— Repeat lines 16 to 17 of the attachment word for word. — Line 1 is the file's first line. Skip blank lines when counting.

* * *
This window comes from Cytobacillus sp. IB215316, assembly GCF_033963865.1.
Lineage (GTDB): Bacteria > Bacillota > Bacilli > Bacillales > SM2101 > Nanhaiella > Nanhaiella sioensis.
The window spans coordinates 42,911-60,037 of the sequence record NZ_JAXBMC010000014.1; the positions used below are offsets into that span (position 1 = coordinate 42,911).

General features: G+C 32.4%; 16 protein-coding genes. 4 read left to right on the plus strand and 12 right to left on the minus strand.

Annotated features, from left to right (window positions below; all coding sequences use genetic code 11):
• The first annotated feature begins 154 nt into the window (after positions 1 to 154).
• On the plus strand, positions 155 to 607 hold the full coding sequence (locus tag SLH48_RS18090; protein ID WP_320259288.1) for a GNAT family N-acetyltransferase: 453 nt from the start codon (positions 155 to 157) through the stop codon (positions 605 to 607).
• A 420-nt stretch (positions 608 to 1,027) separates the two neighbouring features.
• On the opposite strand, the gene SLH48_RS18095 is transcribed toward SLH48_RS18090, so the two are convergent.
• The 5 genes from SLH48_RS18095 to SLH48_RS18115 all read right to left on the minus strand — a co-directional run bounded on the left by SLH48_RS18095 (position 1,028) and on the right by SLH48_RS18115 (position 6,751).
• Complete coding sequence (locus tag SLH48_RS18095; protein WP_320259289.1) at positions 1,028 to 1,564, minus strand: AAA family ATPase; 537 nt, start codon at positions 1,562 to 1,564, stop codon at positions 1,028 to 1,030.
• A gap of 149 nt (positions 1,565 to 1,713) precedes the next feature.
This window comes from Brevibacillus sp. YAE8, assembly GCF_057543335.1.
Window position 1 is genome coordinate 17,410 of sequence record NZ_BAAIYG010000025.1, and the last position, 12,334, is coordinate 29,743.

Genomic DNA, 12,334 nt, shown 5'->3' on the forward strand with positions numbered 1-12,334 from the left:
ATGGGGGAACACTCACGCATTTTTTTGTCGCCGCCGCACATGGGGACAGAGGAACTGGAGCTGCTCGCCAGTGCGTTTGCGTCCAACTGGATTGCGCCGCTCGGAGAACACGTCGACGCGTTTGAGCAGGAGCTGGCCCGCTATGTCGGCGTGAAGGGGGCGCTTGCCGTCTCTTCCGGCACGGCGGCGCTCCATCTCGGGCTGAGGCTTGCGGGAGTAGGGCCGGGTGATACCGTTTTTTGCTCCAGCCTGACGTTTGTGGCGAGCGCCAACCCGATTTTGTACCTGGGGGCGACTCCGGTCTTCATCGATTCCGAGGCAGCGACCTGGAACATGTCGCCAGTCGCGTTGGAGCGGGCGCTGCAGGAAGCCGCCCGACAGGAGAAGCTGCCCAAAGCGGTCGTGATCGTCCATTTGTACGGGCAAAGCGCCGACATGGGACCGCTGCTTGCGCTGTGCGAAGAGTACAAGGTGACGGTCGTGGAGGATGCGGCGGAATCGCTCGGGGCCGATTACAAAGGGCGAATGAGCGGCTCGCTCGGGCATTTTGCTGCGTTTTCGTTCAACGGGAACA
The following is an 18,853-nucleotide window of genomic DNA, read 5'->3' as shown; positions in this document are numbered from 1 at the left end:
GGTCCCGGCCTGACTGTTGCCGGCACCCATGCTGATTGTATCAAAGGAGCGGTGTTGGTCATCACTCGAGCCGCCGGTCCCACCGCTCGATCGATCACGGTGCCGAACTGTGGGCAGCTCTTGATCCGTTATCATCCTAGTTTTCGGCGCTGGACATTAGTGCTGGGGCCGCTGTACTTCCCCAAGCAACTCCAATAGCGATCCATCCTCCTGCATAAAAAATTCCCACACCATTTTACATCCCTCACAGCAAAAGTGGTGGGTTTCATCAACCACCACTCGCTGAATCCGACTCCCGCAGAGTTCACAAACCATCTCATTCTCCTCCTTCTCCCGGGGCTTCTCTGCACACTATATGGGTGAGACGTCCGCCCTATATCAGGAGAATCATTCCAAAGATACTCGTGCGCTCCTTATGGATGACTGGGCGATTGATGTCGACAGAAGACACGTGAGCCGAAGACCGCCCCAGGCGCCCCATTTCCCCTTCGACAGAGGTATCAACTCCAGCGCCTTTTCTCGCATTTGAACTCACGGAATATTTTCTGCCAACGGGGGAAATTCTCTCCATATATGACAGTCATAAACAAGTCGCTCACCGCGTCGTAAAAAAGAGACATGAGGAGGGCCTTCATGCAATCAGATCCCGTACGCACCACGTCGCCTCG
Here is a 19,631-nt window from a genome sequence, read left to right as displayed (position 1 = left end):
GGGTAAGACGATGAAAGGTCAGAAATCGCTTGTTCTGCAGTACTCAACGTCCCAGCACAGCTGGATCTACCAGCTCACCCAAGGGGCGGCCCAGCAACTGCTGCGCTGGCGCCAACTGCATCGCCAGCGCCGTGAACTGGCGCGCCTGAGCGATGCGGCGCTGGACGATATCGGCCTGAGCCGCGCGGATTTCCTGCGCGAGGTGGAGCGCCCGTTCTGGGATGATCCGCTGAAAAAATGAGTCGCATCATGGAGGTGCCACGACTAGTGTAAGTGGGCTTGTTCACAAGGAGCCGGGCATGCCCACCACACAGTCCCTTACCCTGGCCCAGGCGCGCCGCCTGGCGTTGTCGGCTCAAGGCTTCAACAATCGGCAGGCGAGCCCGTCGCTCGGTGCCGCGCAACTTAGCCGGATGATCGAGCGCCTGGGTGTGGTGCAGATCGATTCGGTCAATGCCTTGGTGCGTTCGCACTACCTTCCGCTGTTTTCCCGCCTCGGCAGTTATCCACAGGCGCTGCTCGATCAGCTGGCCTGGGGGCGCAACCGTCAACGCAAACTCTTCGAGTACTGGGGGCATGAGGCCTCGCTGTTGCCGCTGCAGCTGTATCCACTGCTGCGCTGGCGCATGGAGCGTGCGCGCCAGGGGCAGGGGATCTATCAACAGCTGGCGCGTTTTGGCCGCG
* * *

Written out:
ATGGGGGAACACTCACGCATTTTTTTGTCGCCGCCGCACATGGGGACAGAGGAACTGGAGCTGCTCGCCAGTGCGTTTGCGTCCAACTGGATTGCGCCGCTCGGAGAACACGTCGACGCGTTTGAGCAGGAGCTGGCCCGCTATGTCGGCGTGAAGGGGGCGCTTGCCGTCTCTTCCGGCACGGCGGCGCTCCATCTCGGGCTGAGGCTTGCGGGAGTAGGGCCGGGTGATACCGTTTTTTGCTCCAGCCTGACGTTTGTGGCGAGCGCCAACCCGATTTTGTACCTGGGGGCGACTCCGGTCTTCATCGATTCCGAGGCAGCGACCTGGAACATGTCGCCAGTCGCGTTGGAGCGGGCGCTGCAGGAAGCCGCCCGACAGGAGAAGCTGCCCAAAGCGGTCGTGATCGTCCATTTGTACGGGCAAAGCGCCGACATGGGACCGCTGCTTGCGCTGTGCGAAGAGTACAAGGTGACGGTCGTGGAGGATGCGGCGGAATCGCTCGGGGCCGATTACAAAGGGCGAATGAGCGGCTCGCTCGGGCATTTTGCTGCGTTTTCGTTCAACGGGAACA
The following is an 18,853-nucleotide window of genomic DNA, read 5'->3' as shown; positions in this document are numbered from 1 at the left end: